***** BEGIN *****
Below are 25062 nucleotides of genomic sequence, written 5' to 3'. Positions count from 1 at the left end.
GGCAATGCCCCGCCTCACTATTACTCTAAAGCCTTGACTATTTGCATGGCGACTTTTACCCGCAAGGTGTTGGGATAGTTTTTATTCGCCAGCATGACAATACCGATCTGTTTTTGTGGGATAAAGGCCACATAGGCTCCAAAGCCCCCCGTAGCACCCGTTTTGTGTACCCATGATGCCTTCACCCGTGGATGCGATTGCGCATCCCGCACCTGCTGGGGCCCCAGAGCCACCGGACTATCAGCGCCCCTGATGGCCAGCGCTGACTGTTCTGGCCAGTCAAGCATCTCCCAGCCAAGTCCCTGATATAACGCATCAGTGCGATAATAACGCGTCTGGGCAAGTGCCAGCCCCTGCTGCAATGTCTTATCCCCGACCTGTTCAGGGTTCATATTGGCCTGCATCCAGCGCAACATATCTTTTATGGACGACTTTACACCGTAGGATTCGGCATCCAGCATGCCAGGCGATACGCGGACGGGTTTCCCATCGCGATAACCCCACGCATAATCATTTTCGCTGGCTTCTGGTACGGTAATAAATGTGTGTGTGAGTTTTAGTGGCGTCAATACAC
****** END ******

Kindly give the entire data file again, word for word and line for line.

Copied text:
Below are 25062 nucleotides of genomic sequence, written 5' to 3'. Positions count from 1 at the left end.
GGCAATGCCCCGCCTCACTATTACTCTAAAGCCTTGACTATTTGCATGGCGACTTTTACCCGCAAGGTGTTGGGATAGTTTTTATTCGCCAGCATGACAATACCGATCTGTTTTTGTGGGATAAAGGCCACATAGGCTCCAAAGCCCCCCGTAGCACCCGTTTTGTGTACCCATGATGCCTTCACCCGTGGATGCGATTGCGCATCCCGCACCTGCTGGGGCCCCAGAGCCACCGGACTATCAGCGCCCCTGATGGCCAGCGCTGACTGTTCTGGCCAGTCAAGCATCTCCCAGCCAAGTCCCTGATATAACGCATCAGTGCGATAATAACGCGTCTGGGCAAGTGCCAGCCCCTGCTGCAATGTCTTATCCCCGACCTGTTCAGGGTTCATATTGGCCTGCATCCAGCGCAACATATCTTTTATGGACGACTTTACACCGTAGGATTCGGCATCCAGCATGCCAGGCGATACGCGGACGGGTTTCCCATCGCGATAACCCCACGCATAATCATTTTCGCTGGCTTCTGGTACGGTAATAAATGTGTGTGTGAGTTTTAGTGGCGTCAATACAC